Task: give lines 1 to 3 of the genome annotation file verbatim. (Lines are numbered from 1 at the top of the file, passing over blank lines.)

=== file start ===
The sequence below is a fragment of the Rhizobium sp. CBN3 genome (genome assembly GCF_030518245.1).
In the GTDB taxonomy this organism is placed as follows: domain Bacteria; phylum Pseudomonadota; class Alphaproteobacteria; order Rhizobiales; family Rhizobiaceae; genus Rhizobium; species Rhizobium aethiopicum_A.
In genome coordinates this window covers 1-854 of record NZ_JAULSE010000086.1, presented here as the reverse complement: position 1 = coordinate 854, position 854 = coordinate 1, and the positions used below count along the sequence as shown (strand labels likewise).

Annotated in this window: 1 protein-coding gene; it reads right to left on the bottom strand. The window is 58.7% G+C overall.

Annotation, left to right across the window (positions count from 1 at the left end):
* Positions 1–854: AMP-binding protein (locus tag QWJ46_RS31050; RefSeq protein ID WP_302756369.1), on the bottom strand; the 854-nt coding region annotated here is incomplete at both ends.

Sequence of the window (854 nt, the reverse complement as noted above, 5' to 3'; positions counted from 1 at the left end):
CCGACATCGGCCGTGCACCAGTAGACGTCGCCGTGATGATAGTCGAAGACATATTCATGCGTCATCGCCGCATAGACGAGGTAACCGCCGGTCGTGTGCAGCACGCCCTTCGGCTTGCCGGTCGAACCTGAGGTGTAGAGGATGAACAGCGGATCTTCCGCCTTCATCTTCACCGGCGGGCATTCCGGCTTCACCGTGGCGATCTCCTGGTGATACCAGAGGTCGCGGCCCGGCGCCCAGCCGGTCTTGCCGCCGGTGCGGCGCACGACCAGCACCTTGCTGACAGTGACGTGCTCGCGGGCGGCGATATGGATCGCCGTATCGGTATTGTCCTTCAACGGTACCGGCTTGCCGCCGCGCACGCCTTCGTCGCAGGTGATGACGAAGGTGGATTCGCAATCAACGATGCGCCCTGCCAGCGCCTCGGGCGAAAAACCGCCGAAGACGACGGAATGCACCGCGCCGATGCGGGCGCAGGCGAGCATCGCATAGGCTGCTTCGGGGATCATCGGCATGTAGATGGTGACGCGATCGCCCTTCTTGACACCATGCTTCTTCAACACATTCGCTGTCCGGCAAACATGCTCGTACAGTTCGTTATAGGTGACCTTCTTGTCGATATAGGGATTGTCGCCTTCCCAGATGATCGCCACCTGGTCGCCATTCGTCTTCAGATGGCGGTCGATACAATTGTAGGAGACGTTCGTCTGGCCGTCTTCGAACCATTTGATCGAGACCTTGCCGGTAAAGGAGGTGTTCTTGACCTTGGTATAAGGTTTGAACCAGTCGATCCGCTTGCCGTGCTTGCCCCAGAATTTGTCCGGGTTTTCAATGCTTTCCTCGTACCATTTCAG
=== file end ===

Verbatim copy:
The sequence below is a fragment of the Rhizobium sp. CBN3 genome (genome assembly GCF_030518245.1).
In the GTDB taxonomy this organism is placed as follows: domain Bacteria; phylum Pseudomonadota; class Alphaproteobacteria; order Rhizobiales; family Rhizobiaceae; genus Rhizobium; species Rhizobium aethiopicum_A.
In genome coordinates this window covers 1-854 of record NZ_JAULSE010000086.1, presented here as the reverse complement: position 1 = coordinate 854, position 854 = coordinate 1, and the positions used below count along the sequence as shown (strand labels likewise).